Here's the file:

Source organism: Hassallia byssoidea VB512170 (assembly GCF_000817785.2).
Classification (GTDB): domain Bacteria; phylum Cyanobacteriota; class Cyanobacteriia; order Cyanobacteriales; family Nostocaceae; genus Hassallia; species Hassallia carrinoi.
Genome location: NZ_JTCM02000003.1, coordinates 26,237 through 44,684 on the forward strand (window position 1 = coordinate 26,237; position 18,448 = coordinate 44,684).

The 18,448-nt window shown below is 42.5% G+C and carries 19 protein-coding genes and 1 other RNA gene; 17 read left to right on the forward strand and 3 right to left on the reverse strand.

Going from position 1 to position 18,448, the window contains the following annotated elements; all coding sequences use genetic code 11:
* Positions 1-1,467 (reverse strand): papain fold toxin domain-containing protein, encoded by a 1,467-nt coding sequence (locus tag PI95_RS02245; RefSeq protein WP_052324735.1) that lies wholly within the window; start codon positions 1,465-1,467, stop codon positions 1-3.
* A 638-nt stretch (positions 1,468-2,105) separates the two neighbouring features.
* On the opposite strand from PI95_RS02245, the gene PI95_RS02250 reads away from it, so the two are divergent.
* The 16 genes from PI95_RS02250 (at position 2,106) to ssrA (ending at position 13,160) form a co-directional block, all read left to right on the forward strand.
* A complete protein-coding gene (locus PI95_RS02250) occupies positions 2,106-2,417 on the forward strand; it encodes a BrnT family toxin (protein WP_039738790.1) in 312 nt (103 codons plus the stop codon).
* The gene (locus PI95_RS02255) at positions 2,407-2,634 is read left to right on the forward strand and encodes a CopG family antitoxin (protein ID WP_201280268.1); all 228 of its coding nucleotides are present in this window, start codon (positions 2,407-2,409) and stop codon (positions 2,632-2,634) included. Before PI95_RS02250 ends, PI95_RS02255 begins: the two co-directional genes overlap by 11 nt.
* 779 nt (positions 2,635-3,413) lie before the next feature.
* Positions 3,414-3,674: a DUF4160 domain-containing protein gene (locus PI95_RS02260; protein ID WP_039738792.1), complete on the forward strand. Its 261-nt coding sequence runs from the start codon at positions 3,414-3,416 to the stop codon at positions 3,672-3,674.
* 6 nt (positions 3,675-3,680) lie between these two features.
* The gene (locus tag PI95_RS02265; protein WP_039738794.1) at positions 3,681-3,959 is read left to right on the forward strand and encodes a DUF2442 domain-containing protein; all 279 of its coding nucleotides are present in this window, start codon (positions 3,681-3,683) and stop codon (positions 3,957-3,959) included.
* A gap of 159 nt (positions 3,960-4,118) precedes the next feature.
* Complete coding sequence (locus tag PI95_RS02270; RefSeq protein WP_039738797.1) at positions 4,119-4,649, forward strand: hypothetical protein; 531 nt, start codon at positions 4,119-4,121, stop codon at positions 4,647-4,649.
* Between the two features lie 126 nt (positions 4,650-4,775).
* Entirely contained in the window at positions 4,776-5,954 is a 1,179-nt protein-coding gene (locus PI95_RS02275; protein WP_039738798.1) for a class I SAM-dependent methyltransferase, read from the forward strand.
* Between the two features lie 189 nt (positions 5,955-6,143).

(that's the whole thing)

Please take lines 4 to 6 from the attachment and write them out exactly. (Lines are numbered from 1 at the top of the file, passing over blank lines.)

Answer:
The 18,448-nt window shown below is 42.5% G+C and carries 19 protein-coding genes and 1 other RNA gene; 17 read left to right on the forward strand and 3 right to left on the reverse strand.

Going from position 1 to position 18,448, the window contains the following annotated elements; all coding sequences use genetic code 11:
* Positions 1-1,467 (reverse strand): papain fold toxin domain-containing protein, encoded by a 1,467-nt coding sequence (locus tag PI95_RS02245; RefSeq protein WP_052324735.1) that lies wholly within the window; start codon positions 1,465-1,467, stop codon positions 1-3.